Scientist ‘silenced by Charles’

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Published: Tuesday 20th January 2015 by The News Editor

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One of Britain’s most controversial scientists and critics of alternative medicine has told how he was “treated like dirt” as a result of the Prince of Wales trying to “silence” him.

In his new book, A Scientist In Wonderland, Professor Edzard Ernst talks candidly about the loss of his post at the University of Exeter and the role royal influence played in it.

German-born Prof Ernst set up the UK’s first chair in complementary medicine at the University of Exeter in 1993.

But his rigorous application of evidence-based science and outspoken views soon found him at loggerheads with supporters of alternative therapies such as homeopathy, including the Prince of Wales.

After being investigated over a complaint made by Charles’s former private secretary, Sir Michael Peat, he retired early in 2011 and his department was closed.

In his book, Prof Ernst describes the episode as “the most unpleasant period of my entire professional life”.

The trouble started in 2005 when Prof Ernst publicly attacked a draft report by economist Christopher Smallwood that had been personally commissioned by Charles.

He described the report, which claimed complementary and alternative medicine (Cam) was cost effective and should be available on the NHS, as “complete misleading rubbish”.

But Prof Ernst was himself strongly criticised for disclosing the report’s contents before they had been fully reviewed and published.

On September 22, 2005, Sir Michael wrote an official letter of complaint on Clarence House notepaper to the University of Exeter’s vice chancellor, citing a “breach of confidence” after the professor had been sent an early and incomplete draft of the report for comment.

Over the next 13 months, Prof Ernst says he was subjected to interrogations, “dozens of cross-examining emails and letters” and “treated as guilty until proven innocent”.

Eventually he was told by the Vice Chancellor that a formal disciplinary warning “would not be appropriate”. At the same time, he received a stern warning not to misbehave again.

He wrote: “I had been interrogated, investigated, treated like dirt for 13 months, and exonerated in the end. But even while acknowledging that I had not been guilty of any misdemeanour , my vice chancellor had issued an unambiguous warning to me: if I even thought of applying my personal ethical standards in any similar situation in the future, I would not be so lucky as to get away with it again.

“Prince Charles’s attempt to silence me, it seemed, had been successful.”

In the years that followed, he says, support for his department dried up to the point where it could no longer function.

Speaking about the book to journalists in London, he said: “I was innocent, but all support broke down. My unit of 20 co-workers was systematically destroyed.”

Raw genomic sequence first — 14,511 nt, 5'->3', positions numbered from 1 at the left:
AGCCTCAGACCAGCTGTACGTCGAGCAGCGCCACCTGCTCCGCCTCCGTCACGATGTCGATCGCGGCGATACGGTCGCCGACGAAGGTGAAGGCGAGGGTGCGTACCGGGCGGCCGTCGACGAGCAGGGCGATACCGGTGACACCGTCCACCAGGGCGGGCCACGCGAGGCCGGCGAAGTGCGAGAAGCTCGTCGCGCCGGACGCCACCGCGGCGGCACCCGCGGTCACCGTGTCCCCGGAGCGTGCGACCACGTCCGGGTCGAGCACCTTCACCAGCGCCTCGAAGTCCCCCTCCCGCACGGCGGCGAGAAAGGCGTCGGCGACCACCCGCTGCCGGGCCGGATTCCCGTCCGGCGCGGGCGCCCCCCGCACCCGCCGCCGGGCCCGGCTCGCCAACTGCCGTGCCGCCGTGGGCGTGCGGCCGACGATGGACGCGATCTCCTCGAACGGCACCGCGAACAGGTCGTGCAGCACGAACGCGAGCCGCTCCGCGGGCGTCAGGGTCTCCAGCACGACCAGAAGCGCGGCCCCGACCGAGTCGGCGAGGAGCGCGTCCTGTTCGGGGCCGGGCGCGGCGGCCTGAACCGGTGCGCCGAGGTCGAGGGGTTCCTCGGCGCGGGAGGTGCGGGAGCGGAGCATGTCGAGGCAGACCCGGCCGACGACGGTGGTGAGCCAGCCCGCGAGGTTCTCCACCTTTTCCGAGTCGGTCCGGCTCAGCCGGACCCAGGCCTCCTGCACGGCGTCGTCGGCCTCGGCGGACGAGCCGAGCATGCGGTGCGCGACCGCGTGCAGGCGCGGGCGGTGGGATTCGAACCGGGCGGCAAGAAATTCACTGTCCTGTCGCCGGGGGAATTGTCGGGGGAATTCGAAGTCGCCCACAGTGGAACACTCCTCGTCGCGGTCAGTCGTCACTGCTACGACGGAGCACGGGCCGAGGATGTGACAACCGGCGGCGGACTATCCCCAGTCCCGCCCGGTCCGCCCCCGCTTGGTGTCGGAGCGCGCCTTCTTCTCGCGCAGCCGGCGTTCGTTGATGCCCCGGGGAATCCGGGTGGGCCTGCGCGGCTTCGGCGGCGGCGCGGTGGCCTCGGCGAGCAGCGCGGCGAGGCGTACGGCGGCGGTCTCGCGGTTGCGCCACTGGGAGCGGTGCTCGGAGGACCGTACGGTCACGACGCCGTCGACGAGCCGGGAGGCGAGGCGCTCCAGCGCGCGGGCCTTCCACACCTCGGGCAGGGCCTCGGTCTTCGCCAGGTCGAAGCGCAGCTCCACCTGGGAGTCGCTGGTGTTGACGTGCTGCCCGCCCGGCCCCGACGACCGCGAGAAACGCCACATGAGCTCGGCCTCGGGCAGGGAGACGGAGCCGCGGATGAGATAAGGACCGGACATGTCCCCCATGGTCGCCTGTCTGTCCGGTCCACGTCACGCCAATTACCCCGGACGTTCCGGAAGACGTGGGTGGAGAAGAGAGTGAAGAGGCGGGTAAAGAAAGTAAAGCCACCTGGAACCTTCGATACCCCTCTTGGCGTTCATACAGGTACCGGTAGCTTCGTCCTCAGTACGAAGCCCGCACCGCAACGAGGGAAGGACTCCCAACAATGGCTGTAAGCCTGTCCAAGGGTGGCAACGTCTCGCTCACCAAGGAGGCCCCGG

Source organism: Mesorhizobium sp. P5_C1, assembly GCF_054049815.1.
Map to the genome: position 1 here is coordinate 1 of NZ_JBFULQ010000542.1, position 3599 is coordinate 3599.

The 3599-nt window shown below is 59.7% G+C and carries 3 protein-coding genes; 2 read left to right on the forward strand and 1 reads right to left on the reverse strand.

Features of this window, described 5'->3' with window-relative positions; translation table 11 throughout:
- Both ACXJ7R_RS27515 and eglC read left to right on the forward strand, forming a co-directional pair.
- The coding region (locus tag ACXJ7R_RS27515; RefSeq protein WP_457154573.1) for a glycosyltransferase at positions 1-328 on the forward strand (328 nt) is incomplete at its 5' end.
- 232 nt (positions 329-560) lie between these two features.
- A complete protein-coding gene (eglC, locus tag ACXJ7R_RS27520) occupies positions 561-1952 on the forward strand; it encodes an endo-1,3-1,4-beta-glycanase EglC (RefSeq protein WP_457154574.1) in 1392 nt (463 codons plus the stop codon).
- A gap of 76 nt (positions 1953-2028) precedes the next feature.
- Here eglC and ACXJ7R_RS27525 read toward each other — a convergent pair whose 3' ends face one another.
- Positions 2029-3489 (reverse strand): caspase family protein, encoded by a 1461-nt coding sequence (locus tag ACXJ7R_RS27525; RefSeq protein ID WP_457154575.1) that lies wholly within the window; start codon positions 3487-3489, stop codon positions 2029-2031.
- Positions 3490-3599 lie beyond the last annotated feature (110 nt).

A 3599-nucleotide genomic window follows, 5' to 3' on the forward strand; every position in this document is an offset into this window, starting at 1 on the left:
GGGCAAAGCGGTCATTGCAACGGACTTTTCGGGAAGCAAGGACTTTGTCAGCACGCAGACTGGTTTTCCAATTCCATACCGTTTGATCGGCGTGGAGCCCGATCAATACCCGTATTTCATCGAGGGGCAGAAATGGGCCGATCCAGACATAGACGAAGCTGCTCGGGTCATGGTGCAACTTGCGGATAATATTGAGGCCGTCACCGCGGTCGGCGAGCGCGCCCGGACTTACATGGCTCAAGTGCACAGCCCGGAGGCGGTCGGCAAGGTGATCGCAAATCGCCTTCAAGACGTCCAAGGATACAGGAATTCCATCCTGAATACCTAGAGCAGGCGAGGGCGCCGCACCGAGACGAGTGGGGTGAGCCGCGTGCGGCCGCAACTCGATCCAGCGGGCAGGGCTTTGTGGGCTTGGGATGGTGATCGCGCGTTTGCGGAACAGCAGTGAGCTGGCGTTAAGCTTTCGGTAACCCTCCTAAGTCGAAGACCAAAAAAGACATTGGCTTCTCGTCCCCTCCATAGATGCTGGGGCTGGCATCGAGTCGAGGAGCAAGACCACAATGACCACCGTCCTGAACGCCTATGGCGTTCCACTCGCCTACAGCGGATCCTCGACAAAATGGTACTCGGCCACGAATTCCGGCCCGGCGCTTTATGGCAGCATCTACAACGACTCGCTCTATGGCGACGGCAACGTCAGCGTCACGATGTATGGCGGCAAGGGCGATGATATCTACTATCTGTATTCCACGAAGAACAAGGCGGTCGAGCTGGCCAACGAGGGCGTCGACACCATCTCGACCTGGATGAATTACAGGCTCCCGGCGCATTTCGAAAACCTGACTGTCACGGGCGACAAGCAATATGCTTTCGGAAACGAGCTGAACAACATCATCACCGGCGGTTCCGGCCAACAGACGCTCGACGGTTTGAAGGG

Asked if he felt badly treated, he added: “Badly is an understatement. My line manager said to me ‘I know we’re treating you like shit’. That is a quote.”

Prof Ernst, who has had 48 books published and more than 1,000 articles in peer-reviewed journals, remains steadfastly opposed to unproven alternative treatments, and openly critical of the Prince of Wales.

In a chapter of his new book entitled Off With His Head, he writes: “Prince Charles has continued to promote alternative medicine indefatigably, often showing himself unwilling or unable to distinguish between real health care and blatant quackery, between medicine and snake oil, or between the truth and some half-baked obsessions of his own.”

He argues that while Charles no longer courts publicity as much as he used to, he continues to be an active proponent of alternative medicine while “hiding” behind the facade of the College of Medicine.

The charity, which advocates a holistic way of looking at health “making the connection between mind, body and spirit”, arose from the ruins of the Prince’s Foundation for Integrated Health which was disbanded in 2010.

Prof Ernst insists he is not against all alternative or complementary therapies, and claims there is evidence that some, including certain herbal treatments and acupuncture, can be effective. Others he dismisses as a waste of time and money and potentially dangerous.

He is especially scornful of homeopathy, which is based on extreme dilutions of substances that are supposed to help the body heal itself. Currently doctors can refer patients for homeopathy treatment on the NHS.

“For homeopathy we should be closing the book,” said Prof Ernst. “They’ve had 200 years to prove that it’s anything more than a placebo. That proof has failed, so let’s now move on.

“Homeopathy is an example of a harmless treatment being quite harmful.”

A Scientist In Wonderland is published on January 20 by Imprint Academic.

Published: Tuesday 20th January 2015 by The News Editor

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